"Pakistan has adopted an effective strategy in the financial sector to curb terror financing and enhanced cooperation between institutions to combat transfer of funds to terrorists," it said.

Have tightened standards on terrorist financing: FATF

The report about the grey-listing came a day after FATF said several terrorist groups continue to benefit from funds raised through illegal activities and from supporters worldwide despite the international terror financing watchdog tightening the standards on flow of money.

India has maintained that Pakistan extends regular support to terror groups like Lashkar-e-Taiba (LeT), Jaish-e-Mohammad (JeM) and Hizbul Mujahideen, whose prime target is India, and has urged FATF to take action against Islamabad.

Without naming Pakistan, the FATF said in a statement that terrorists use various methods to gain financing, including using social media to identify new followers and to solicit financial or other forms of material support.

Individuals sympathetic to humanitarian causes or vulnerable to violent messaging are often targeted, it said.

"The FATF has tightened its standards on terrorist financing which has helped disrupt access to funds for groups such as ISIL and Al-Qaida. However, various groups still benefit from funds raised through illegal activity and from supporters worldwide," the Paris headquartered FATF said.

The FATF said it is monitoring terrorist financing risks and works to help authorities trace funding to strengthen prosecutions. "The FATF is also monitoring illicit financing via new payment methods, such as cryptocurrencies," it said.

Last week, an anti-terrorism court in Pakistan sentenced Saeed to 11 years in two terror financing cases.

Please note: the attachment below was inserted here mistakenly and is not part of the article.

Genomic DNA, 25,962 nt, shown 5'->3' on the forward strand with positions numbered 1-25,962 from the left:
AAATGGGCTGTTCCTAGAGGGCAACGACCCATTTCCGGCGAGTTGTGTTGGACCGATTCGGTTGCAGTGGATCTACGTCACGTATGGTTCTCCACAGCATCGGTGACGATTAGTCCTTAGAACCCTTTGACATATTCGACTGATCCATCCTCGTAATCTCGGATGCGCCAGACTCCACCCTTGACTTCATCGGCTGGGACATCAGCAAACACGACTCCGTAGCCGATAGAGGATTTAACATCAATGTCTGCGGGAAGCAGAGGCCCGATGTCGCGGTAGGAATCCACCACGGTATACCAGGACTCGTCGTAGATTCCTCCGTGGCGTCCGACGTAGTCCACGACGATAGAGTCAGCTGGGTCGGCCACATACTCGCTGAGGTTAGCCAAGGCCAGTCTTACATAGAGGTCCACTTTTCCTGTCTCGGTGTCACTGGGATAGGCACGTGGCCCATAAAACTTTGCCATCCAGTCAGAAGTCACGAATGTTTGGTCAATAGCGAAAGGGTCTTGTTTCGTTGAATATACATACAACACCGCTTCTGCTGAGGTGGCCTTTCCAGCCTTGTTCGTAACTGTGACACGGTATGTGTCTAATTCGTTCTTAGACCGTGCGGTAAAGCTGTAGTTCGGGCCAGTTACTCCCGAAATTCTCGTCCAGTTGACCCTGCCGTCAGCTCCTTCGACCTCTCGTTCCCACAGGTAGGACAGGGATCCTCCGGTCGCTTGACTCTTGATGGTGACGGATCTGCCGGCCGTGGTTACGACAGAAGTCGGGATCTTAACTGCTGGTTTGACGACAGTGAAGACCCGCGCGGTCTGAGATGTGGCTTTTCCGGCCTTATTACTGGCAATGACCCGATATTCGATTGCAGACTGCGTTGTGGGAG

Saeed, a UN designated terrorist on whom the US has placed a $10 million bounty, was arrested on July 17, 2019 in the terror financing cases. The 70-year-old fiery cleric is lodged at the high-security Kot Lakhpat jail in Pakistan.

Pakistan has also recently informed FATF that JeM founder Masood Azhar and his family are "missing". Pakistan has claimed that there were only 16 UN designated terrorists in Pakistan, of which "seven are dead". Out of the nine who are alive, seven had applied to the UN for exemption from financial and travel restrictions.

The FATF plenary held in October 2019 had noted that Pakistan addressed only five out of the 27 tasks given to it in controlling funding to terror groups like the Lashkar-e-Taiba, Jaish-e-Mohammad and Hizbul Mujahideen, responsible for a series of attacks in India.

The FATF had said it strongly urges Pakistan to swiftly complete its full action plan by February.

The FATF is an inter-governmental body established in 1989 to combat money laundering, terrorist financing and other related threats to the integrity of the international financial system.

The FATF currently has 39 members including two regional organisations — the European Commission and Gulf Cooperation Council. India is a member of the FATF consultations and its Asia Pacific Group.

(With inputs from PTI)